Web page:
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Police clearing out Seattle protest zone

Brendan Kiley, Ryan Blethen, Sydney Brownstone and Daniel Beekman, The Seattle Times on

Published in News & Features

SEATTLE -- The Seattle Police Department, with help from Bellevue police and the FBI, swept into the Seattle protest zone early Wednesday with heavily equipped officers and tactical vehicles to clear out the area and arrest people who remained there.

Seattle Mayor Jenny Durkan issued an executive order at 9:28 p.m. Tuesday, declaring "gathering in this area an unlawful assembly requiring immediate action from city agencies, including the Police Department."

Police moved in around 5 a.m., issuing dispersal orders for "anyone who remains in the area or returns to the area." They arrested 32 people by about 9:30 a.m., according to the department.

At least 100 police officers equipped with body armor, batons, helmets and weapons moved into the CHOP, which stands for Capitol Hill Organized Protest. Protesters backed away slowly, with some yelling, "We'll be back."

Protesters have occupied several blocks around Cal Anderson Park and the Police Department's East Precinct for about three weeks in a 24/7 demonstration-slash-encampment that sprang up during the wave of national protests against police brutality and racial injustice. Seattle police left the precinct in early June after standoffs and clashes with protesters.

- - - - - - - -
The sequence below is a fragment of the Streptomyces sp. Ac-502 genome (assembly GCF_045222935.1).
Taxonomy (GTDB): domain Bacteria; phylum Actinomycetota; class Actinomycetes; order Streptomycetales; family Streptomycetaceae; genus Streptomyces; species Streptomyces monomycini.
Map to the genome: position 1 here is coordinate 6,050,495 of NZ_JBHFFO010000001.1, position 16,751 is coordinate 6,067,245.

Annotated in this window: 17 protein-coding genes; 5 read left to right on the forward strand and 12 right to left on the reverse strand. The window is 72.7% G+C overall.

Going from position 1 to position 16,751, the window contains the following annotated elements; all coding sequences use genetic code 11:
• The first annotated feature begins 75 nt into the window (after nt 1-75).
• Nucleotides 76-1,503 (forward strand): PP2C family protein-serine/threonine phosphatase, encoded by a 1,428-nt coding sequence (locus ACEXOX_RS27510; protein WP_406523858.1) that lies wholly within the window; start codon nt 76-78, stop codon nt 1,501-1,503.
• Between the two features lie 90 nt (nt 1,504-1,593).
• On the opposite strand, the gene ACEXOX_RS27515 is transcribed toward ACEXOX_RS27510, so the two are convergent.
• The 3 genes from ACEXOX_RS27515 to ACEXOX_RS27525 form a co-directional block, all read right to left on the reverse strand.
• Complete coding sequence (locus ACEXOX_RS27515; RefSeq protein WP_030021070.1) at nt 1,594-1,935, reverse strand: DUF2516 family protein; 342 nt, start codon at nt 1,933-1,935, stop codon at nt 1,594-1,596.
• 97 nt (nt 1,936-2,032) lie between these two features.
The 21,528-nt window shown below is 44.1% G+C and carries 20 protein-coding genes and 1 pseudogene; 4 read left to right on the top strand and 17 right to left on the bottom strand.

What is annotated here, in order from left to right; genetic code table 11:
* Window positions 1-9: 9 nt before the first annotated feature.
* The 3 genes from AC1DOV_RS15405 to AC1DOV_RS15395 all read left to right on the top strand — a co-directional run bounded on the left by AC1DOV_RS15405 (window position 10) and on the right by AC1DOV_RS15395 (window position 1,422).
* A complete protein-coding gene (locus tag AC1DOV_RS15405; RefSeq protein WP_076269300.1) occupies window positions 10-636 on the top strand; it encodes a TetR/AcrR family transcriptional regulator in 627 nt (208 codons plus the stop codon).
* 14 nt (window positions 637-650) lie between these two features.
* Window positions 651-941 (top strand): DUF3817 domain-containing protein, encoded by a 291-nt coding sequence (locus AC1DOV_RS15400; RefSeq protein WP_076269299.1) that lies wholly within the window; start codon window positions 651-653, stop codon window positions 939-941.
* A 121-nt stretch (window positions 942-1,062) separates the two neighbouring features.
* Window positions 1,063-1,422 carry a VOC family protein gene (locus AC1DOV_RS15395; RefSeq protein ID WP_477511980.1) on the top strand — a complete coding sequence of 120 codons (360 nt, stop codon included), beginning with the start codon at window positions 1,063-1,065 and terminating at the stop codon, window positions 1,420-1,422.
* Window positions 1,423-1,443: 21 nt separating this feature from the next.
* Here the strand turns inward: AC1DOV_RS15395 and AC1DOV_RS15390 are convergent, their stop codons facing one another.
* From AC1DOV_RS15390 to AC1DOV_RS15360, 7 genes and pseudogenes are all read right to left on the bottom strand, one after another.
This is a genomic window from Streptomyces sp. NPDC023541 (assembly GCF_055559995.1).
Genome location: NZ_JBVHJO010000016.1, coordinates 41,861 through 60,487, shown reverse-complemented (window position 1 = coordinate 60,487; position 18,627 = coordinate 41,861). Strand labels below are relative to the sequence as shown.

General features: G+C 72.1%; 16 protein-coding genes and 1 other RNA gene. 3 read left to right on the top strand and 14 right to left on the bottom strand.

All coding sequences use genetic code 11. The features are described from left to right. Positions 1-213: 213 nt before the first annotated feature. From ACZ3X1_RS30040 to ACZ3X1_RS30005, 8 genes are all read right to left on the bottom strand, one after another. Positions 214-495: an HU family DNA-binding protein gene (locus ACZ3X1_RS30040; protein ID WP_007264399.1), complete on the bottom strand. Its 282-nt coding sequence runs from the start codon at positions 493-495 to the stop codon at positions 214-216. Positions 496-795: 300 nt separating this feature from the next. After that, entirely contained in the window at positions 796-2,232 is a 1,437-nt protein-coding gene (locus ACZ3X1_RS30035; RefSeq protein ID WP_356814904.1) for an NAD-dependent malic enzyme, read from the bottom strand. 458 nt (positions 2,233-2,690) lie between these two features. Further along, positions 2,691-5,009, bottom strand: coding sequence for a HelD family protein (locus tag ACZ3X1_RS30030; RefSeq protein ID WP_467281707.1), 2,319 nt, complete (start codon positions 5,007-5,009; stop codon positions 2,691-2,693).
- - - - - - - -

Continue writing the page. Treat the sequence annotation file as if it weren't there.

The area had remained relatively peaceful until the weekend of June 20, when the first of four shootings near CHOP in the span of about nine days killed 19-year-old Lorenzo Anderson and injured another man. After another shooting Monday morning killed a 16-year-old boy and injured a 14-year-old boy, Seattle police Chief Carmen Best said "enough is enough."


"Two African American men are dead, at a place where they claim to be working for Black Lives Matter," she said Monday.

CHOP volunteer security guards moved through the camp, helping people quickly pack and remove their things before a slowly oncoming line of police arrived, said demonstrator Janene Karnista Hampton, a member of the Syilx People who goes by Karnista.

Karnista and her companion, Dr. Whitefeather, who is Apache and Cheyenne, spent the early morning blessing both police and protesters, burning sage and praying for everyone to get out of the area without violence.

"Everyone has done a good job here because everyone is out safe," she said. "But it will come back. This is not going away. We're still fighting for justice."


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